WASHINGTON – The United States Central Command apologized on Thursday for posting racist language in an online welcome booklet for troops deployed in Saudi Arabia, and said it would review other documents posted on its website to ensure that the term – Negro – was deleted.
A section of the pamphlet, titled “People and Population,” described the Saudi population as “primarily made up of descendants of indigenous tribes who have inhabited the peninsula since prehistoric times with subsequent admixture of black blood from slaves imported from Africa.”
The 69-page booklet has since been taken off the internet. It was released in June for the United States Military Training Mission to Saudi Arabia, a small force of around 140 military and middle-level advisers for U.S. arms sales in Riyadh.
In a statement, Central Command spokesperson Capt.Bill Urban said military officials were conducting “an internal review of our release processes and investigating previously released documents to ensure that they didn’t there were more instances of inappropriate material on our website. “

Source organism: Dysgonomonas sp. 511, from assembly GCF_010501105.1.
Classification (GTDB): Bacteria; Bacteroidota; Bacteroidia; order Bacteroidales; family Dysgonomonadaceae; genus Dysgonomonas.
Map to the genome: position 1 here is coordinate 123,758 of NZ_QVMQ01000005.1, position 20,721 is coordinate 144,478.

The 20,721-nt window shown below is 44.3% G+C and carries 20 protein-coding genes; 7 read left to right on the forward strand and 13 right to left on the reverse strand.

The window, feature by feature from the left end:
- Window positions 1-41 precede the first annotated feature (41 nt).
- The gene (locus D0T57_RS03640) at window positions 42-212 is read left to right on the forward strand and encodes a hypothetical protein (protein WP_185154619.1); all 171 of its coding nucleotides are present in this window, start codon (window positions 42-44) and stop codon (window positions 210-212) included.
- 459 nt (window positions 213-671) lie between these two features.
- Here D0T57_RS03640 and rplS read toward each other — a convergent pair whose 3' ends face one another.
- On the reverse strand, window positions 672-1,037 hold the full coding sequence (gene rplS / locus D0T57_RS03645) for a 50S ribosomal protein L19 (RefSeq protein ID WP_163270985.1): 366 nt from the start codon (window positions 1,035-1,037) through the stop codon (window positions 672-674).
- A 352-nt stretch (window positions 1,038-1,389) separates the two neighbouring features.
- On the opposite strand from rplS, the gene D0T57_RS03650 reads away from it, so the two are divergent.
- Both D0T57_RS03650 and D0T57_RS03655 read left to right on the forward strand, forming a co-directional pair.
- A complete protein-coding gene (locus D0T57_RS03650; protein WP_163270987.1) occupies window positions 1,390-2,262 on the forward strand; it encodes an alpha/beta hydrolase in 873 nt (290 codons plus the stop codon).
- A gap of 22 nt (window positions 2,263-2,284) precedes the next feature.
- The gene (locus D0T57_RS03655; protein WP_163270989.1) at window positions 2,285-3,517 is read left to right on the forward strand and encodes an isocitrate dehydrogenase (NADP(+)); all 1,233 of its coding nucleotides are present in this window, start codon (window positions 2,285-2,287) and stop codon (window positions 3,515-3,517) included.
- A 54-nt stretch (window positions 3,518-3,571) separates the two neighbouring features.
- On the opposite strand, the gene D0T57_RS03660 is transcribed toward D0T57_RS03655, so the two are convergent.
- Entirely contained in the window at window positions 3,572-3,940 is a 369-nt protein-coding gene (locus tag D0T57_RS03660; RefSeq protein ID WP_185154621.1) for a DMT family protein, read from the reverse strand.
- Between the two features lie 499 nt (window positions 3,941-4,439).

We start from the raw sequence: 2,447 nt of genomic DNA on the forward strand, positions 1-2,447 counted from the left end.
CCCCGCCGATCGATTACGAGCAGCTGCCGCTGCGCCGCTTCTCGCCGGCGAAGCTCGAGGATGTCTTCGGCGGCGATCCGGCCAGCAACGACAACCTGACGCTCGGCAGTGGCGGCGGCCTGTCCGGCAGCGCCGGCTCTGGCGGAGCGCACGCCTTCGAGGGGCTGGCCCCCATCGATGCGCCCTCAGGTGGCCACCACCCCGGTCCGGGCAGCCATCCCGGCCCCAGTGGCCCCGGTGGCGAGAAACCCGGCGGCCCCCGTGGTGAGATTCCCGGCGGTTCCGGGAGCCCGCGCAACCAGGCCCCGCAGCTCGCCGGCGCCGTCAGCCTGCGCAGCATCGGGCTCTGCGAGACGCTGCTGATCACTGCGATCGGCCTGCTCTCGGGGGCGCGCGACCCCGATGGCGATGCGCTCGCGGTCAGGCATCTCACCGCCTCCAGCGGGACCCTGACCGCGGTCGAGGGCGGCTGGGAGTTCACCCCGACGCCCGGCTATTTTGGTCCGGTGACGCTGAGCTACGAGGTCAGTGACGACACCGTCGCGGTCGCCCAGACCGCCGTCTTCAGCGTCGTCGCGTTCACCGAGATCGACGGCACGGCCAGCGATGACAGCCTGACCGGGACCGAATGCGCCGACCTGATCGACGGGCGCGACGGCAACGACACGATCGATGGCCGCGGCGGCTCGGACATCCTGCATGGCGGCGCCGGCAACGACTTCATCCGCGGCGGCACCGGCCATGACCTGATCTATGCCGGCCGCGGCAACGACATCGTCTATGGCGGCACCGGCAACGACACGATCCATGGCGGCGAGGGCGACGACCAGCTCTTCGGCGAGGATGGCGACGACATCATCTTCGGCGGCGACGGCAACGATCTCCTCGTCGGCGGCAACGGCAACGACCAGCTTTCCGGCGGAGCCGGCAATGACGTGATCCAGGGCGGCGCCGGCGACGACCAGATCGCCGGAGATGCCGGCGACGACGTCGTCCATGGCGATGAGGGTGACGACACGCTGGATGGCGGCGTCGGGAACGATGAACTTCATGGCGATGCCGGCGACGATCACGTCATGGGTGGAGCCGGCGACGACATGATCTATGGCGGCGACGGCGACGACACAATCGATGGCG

“We regret that inappropriate material has been posted on our website without a more comprehensive review and apologize to anyone who took offense,” said Captain Urban.
Another military official said the language was likely copied from years old versions of the booklet and was not captured when pasted into the updated document on the commandment.
The apology from the US military came after Hasan Minhaj, a comedian, pointed out the offensive language on his Netflix show. This was reported earlier Thursday by the Stars and Stripes newspaper.
Other parts of the booklet included updated language from previous versions, including information about Wi-Fi and data streaming speeds. Other parts of the book talk about Saudi Arabia’s climate and economy, as well as customs and courtesies.
Defense Secretary Jim Mattis on Tuesday called for a ceasefire in neighboring Yemen, where a Saudi Arabia-led coalition has been fighting Iran-backed Houthi rebels since 2015, displacing millions and tens of thousands of dead.